On November 2, 2017, the U.S. House of Representatives Ways and Means Committee released new tax reform legislation entitled the “Tax Cuts and Jobs Act.” Although currently in review and not yet passed into law, there are portions of the proposed tax law that would bring about a significant shock to the global mobility industry. Because of the impact that this bill as it stands would have on our industry, it is imperative to understand what the current proposals entail and what the consequences would be as we move forward into 2018.
Elimination of the Household Goods Moving Expense and Final Move Non-Meal Expense Deduction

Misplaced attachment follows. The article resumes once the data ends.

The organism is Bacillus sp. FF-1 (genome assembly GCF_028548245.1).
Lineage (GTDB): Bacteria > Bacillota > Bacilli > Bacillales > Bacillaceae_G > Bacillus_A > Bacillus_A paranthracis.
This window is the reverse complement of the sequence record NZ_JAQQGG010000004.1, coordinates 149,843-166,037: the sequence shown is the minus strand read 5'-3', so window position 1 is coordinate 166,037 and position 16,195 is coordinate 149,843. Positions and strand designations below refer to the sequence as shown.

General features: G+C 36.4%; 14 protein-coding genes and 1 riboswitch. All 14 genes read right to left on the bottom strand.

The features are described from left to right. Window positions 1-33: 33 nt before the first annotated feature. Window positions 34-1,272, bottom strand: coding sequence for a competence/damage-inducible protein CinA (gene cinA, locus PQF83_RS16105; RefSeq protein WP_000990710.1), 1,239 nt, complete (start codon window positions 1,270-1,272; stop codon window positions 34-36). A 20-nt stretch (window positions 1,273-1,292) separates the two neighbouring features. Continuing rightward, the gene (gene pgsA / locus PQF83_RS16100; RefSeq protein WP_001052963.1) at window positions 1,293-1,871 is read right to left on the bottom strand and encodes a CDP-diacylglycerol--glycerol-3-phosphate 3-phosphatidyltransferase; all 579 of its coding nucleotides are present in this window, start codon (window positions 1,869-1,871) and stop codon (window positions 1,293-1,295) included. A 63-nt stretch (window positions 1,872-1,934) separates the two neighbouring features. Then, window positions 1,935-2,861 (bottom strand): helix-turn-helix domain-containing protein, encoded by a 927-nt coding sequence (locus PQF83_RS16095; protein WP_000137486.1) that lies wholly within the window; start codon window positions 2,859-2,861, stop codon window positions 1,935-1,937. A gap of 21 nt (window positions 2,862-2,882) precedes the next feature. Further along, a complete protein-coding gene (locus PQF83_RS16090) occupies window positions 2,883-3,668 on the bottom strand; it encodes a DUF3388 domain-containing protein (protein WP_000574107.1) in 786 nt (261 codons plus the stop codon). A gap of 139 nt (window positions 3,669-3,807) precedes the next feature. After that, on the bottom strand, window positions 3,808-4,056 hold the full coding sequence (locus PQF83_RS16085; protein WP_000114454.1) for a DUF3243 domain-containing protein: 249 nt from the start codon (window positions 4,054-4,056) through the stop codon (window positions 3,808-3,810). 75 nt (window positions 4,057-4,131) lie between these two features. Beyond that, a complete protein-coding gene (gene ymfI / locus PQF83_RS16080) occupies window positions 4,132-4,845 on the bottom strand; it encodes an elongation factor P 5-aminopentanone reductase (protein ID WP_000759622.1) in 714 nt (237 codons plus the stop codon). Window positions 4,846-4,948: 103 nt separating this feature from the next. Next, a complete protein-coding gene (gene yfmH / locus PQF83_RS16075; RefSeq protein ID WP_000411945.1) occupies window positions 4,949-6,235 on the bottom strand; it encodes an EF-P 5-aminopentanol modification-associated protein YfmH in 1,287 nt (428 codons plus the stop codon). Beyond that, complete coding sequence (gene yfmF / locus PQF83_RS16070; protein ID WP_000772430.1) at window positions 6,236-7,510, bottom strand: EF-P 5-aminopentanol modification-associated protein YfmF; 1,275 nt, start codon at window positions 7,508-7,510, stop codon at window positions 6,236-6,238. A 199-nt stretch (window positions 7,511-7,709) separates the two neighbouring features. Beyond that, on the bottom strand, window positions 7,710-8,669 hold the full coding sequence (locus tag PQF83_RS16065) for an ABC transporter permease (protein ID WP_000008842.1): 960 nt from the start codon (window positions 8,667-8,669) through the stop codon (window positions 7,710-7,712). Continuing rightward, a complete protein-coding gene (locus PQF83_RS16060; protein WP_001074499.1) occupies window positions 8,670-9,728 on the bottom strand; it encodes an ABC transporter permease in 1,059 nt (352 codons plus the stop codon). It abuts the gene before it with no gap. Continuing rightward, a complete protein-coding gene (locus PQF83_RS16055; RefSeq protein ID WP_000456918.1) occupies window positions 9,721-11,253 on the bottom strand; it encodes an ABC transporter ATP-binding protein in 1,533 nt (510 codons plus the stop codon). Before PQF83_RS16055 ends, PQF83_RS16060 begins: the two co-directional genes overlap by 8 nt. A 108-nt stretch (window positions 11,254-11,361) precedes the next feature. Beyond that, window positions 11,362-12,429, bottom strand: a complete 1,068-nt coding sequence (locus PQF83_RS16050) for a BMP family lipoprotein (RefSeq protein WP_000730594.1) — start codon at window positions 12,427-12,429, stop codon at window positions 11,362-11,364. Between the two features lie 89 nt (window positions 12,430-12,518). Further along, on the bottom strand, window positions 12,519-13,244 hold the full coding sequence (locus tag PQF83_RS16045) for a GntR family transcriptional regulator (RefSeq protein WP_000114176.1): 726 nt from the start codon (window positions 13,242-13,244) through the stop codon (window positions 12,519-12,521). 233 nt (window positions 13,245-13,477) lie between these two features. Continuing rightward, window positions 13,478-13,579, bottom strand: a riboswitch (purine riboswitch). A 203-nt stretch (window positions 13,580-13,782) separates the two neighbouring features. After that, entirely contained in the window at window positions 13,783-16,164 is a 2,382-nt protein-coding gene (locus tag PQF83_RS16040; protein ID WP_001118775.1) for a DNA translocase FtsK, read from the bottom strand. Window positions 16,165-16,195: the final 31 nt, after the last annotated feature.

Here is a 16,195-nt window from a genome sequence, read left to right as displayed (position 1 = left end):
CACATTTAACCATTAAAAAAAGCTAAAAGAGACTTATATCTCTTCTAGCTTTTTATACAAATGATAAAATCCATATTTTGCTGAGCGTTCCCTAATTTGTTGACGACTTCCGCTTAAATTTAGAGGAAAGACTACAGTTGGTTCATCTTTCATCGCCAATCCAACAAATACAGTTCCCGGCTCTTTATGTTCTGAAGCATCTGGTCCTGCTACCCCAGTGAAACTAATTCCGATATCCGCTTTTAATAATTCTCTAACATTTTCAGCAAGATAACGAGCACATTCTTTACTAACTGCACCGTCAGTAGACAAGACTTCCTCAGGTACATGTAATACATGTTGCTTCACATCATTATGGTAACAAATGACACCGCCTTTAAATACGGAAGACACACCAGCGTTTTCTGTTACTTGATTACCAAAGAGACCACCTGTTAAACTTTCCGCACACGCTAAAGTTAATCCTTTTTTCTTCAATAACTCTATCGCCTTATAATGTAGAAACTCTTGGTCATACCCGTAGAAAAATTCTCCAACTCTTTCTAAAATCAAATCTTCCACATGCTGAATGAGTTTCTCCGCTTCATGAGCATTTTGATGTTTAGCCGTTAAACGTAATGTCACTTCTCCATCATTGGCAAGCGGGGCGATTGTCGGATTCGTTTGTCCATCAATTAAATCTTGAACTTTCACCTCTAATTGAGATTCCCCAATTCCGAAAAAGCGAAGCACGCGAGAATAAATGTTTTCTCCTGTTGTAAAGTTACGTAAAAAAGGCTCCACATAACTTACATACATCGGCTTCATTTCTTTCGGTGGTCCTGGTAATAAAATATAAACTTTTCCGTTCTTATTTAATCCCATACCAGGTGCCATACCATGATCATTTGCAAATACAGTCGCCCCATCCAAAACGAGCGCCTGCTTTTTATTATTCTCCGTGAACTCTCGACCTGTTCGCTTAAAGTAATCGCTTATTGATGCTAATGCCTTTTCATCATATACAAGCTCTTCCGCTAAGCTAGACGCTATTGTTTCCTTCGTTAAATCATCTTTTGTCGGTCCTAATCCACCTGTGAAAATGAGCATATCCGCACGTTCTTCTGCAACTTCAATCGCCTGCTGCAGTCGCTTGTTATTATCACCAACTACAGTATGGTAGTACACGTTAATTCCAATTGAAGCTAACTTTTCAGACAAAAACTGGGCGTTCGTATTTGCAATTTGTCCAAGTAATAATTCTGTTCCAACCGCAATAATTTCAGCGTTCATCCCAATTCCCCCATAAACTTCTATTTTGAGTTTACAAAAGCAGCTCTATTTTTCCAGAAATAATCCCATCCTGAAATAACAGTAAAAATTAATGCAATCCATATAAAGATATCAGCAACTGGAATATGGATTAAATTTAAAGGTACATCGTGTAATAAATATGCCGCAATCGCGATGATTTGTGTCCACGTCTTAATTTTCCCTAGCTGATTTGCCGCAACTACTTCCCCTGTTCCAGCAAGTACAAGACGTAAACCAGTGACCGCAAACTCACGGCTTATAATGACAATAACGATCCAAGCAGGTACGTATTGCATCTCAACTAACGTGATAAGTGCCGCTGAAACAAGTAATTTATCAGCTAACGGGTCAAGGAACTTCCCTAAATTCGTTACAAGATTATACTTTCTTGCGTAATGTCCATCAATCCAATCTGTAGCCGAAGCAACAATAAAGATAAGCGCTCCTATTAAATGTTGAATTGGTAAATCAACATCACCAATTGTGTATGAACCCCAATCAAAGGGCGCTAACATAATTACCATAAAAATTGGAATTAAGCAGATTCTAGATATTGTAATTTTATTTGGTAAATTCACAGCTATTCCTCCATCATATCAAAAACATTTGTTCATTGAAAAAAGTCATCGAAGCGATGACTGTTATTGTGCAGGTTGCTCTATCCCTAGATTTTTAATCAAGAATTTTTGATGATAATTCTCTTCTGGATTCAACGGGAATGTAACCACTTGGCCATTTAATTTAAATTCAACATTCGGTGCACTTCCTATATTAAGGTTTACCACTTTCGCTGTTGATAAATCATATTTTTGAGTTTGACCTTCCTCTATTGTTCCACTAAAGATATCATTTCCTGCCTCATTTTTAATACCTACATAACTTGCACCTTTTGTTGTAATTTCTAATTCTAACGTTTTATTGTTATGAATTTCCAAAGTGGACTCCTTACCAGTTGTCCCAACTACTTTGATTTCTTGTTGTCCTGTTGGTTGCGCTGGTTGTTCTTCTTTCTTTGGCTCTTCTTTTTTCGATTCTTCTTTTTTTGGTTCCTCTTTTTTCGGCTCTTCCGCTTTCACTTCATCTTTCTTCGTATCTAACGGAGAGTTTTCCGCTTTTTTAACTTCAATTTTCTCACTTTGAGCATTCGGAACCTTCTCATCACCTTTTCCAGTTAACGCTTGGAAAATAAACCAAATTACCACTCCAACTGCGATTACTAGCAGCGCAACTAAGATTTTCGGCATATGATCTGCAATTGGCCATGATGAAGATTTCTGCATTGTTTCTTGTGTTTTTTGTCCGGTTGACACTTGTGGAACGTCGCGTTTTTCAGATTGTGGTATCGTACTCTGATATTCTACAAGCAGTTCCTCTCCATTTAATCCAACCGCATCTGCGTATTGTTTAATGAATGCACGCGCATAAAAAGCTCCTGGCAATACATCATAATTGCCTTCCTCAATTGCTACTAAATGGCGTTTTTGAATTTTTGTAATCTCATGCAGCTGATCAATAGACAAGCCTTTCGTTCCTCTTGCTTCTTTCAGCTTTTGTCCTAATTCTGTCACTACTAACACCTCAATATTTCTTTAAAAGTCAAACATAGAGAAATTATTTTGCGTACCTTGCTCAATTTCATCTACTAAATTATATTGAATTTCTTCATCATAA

The household goods move for the employee is currently seen as excludable or non-taxable. Under the proposed bill, all of these costs will become taxable in 2018 and corporations will need to determine if they are willing to cover the cost of the taxes (or gross-up) on behalf of their transferring employees. As the household goods move is typically one of the most expensive relocation benefits offered (second only to the sale of the home), the financial ramifications for both the employer and the employee are considerable. For example, if a household goods shipment costs $20,000.00 and the estimated gross-up to cover the taxes on the shipment would be $13,000.00, the employer would face an additional $13,000.00 in relocation fees, and the employee would see $33,000.00 of additional taxable income in their W-2—just for the household goods shipment alone. Read More